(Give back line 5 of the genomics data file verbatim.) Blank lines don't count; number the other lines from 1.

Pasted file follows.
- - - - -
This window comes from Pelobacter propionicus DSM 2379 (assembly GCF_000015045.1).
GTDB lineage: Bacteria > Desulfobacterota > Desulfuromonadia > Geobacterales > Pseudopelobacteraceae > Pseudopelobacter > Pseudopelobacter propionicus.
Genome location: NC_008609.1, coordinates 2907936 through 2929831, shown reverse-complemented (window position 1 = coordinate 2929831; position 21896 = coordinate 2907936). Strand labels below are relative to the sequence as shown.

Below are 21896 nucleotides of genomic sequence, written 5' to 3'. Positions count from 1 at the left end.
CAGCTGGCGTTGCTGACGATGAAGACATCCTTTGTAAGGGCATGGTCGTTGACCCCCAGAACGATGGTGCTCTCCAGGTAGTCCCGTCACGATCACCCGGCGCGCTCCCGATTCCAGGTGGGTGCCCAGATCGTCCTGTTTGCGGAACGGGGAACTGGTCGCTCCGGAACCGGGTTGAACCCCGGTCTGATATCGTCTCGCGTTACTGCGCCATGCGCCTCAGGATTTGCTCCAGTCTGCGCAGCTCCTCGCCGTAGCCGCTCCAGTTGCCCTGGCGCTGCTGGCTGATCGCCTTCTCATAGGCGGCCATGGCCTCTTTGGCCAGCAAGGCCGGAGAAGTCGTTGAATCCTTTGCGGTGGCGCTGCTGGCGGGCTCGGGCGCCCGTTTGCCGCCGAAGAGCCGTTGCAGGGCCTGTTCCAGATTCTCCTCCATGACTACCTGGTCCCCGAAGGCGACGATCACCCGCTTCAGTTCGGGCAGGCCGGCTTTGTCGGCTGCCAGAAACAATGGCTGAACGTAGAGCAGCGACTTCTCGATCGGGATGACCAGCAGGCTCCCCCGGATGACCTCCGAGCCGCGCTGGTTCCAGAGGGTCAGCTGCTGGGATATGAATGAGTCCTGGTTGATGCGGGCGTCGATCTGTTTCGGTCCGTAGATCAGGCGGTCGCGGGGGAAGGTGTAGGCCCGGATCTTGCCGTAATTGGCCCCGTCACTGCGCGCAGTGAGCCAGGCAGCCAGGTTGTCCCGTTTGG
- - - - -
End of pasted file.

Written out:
CAGCTGGCGTTGCTGACGATGAAGACATCCTTTGTAAGGGCATGGTCGTTGACCCCCAGAACGATGGTGCTCTCCAGGTAGTCCCGTCACGATCACCCGGCGCGCTCCCGATTCCAGGTGGGTGCCCAGATCGTCCTGTTTGCGGAACGGGGAACTGGTCGCTCCGGAACCGGGTTGAACCCCGGTCTGATATCGTCTCGCGTTACTGCGCCATGCGCCTCAGGATTTGCTCCAGTCTGCGCAGCTCCTCGCCGTAGCCGCTCCAGTTGCCCTGGCGCTGCTGGCTGATCGCCTTCTCATAGGCGGCCATGGCCTCTTTGGCCAGCAAGGCCGGAGAAGTCGTTGAATCCTTTGCGGTGGCGCTGCTGGCGGGCTCGGGCGCCCGTTTGCCGCCGAAGAGCCGTTGCAGGGCCTGTTCCAGATTCTCCTCCATGACTACCTGGTCCCCGAAGGCGACGATCACCCGCTTCAGTTCGGGCAGGCCGGCTTTGTCGGCTGCCAGAAACAATGGCTGAACGTAGAGCAGCGACTTCTCGATCGGGATGACCAGCAGGCTCCCCCGGATGACCTCCGAGCCGCGCTGGTTCCAGAGGGTCAGCTGCTGGGATATGAATGAGTCCTGGTTGATGCGGGCGTCGATCTGTTTCGGTCCGTAGATCAGGCGGTCGCGGGGGAAGGTGTAGGCCCGGATCTTGCCGTAATTGGCCCCGTCACTGCGCGCAGTGAGCCAGGCAGCCAGGTTGTCCCGTTTGG